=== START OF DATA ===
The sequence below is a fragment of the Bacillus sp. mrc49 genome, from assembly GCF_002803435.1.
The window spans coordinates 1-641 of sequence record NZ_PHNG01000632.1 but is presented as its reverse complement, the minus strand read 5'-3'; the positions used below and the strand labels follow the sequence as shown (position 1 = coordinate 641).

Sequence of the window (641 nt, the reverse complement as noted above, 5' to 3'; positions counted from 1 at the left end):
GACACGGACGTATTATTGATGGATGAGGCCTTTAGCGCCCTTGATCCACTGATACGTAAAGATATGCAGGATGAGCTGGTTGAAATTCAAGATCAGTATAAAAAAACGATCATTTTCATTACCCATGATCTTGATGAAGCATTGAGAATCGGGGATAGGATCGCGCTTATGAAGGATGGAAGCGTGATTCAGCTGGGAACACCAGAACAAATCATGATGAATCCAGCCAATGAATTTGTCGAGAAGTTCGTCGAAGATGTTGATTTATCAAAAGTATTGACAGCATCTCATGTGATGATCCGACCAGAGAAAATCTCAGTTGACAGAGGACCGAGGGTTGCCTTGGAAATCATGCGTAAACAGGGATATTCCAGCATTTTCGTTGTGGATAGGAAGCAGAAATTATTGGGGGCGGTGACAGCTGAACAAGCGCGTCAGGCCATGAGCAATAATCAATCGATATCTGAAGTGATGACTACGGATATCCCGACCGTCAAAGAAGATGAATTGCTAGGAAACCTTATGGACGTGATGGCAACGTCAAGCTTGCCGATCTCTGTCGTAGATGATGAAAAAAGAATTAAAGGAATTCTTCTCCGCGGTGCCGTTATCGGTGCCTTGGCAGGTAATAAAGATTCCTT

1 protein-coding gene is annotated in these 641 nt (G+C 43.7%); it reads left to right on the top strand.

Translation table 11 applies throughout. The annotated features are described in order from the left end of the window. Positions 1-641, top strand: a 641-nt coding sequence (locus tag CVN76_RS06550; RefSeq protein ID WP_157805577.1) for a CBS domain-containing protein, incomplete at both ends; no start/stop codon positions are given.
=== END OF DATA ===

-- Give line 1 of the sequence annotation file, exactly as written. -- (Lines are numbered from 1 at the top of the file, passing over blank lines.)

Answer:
The sequence below is a fragment of the Bacillus sp. mrc49 genome, from assembly GCF_002803435.1.